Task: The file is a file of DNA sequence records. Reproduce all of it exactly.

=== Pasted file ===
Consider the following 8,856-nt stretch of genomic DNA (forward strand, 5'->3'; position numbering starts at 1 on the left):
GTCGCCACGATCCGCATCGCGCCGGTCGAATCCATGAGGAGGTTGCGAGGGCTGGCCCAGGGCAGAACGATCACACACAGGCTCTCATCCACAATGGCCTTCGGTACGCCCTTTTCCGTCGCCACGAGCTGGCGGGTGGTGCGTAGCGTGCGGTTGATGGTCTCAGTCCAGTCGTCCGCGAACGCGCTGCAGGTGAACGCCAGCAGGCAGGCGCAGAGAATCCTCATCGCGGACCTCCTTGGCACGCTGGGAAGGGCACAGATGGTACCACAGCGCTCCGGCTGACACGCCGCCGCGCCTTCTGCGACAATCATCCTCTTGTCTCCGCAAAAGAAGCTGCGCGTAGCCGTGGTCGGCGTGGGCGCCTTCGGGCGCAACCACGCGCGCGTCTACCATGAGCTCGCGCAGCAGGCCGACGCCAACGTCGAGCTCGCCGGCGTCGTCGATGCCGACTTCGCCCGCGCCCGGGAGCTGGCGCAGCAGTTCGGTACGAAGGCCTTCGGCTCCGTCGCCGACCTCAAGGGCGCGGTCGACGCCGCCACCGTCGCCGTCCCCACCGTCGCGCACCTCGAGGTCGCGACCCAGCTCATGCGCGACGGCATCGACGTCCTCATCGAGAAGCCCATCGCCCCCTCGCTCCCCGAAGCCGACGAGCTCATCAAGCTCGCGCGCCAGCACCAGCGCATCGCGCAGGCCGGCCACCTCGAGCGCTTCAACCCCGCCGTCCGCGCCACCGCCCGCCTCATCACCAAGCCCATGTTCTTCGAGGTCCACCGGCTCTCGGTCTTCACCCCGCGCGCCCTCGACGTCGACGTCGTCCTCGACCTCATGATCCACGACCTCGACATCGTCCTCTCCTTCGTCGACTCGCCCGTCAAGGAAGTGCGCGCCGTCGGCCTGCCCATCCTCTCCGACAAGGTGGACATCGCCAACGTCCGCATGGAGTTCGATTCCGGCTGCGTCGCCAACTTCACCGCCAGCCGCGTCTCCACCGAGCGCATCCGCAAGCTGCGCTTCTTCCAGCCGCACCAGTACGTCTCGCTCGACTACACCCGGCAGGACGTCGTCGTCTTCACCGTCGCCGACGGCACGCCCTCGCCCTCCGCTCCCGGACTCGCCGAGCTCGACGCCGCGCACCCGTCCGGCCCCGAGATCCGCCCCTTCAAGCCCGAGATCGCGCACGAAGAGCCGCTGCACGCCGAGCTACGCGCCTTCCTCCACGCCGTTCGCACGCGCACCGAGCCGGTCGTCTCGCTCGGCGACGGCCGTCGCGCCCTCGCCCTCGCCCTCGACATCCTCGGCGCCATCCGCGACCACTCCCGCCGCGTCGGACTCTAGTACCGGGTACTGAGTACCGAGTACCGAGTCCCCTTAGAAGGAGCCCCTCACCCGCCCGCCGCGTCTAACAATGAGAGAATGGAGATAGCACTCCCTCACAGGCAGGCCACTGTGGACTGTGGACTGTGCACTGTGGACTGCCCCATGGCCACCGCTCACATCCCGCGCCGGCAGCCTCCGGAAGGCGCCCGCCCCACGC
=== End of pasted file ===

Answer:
Consider the following 8,856-nt stretch of genomic DNA (forward strand, 5'->3'; position numbering starts at 1 on the left):
GTCGCCACGATCCGCATCGCGCCGGTCGAATCCATGAGGAGGTTGCGAGGGCTGGCCCAGGGCAGAACGATCACACACAGGCTCTCATCCACAATGGCCTTCGGTACGCCCTTTTCCGTCGCCACGAGCTGGCGGGTGGTGCGTAGCGTGCGGTTGATGGTCTCAGTCCAGTCGTCCGCGAACGCGCTGCAGGTGAACGCCAGCAGGCAGGCGCAGAGAATCCTCATCGCGGACCTCCTTGGCACGCTGGGAAGGGCACAGATGGTACCACAGCGCTCCGGCTGACACGCCGCCGCGCCTTCTGCGACAATCATCCTCTTGTCTCCGCAAAAGAAGCTGCGCGTAGCCGTGGTCGGCGTGGGCGCCTTCGGGCGCAACCACGCGCGCGTCTACCATGAGCTCGCGCAGCAGGCCGACGCCAACGTCGAGCTCGCCGGCGTCGTCGATGCCGACTTCGCCCGCGCCCGGGAGCTGGCGCAGCAGTTCGGTACGAAGGCCTTCGGCTCCGTCGCCGACCTCAAGGGCGCGGTCGACGCCGCCACCGTCGCCGTCCCCACCGTCGCGCACCTCGAGGTCGCGACCCAGCTCATGCGCGACGGCATCGACGTCCTCATCGAGAAGCCCATCGCCCCCTCGCTCCCCGAAGCCGACGAGCTCATCAAGCTCGCGCGCCAGCACCAGCGCATCGCGCAGGCCGGCCACCTCGAGCGCTTCAACCCCGCCGTCCGCGCCACCGCCCGCCTCATCACCAAGCCCATGTTCTTCGAGGTCCACCGGCTCTCGGTCTTCACCCCGCGCGCCCTCGACGTCGACGTCGTCCTCGACCTCATGATCCACGACCTCGACATCGTCCTCTCCTTCGTCGACTCGCCCGTCAAGGAAGTGCGCGCCGTCGGCCTGCCCATCCTCTCCGACAAGGTGGACATCGCCAACGTCCGCATGGAGTTCGATTCCGGCTGCGTCGCCAACTTCACCGCCAGCCGCGTCTCCACCGAGCGCATCCGCAAGCTGCGCTTCTTCCAGCCGCACCAGTACGTCTCGCTCGACTACACCCGGCAGGACGTCGTCGTCTTCACCGTCGCCGACGGCACGCCCTCGCCCTCCGCTCCCGGACTCGCCGAGCTCGACGCCGCGCACCCGTCCGGCCCCGAGATCCGCCCCTTCAAGCCCGAGATCGCGCACGAAGAGCCGCTGCACGCCGAGCTACGCGCCTTCCTCCACGCCGTTCGCACGCGCACCGAGCCGGTCGTCTCGCTCGGCGACGGCCGTCGCGCCCTCGCCCTCGCCCTCGACATCCTCGGCGCCATCCGCGACCACTCCCGCCGCGTCGGACTCTAGTACCGGGTACTGAGTACCGAGTACCGAGTCCCCTTAGAAGGAGCCCCTCACCCGCCCGCCGCGTCTAACAATGAGAGAATGGAGATAGCACTCCCTCACAGGCAGGCCACTGTGGACTGTGGACTGTGCACTGTGGACTGCCCCATGGCCACCGCTCACATCCCGCGCCGGCAGCCTCCGGAAGGCGCCCGCCCCACGC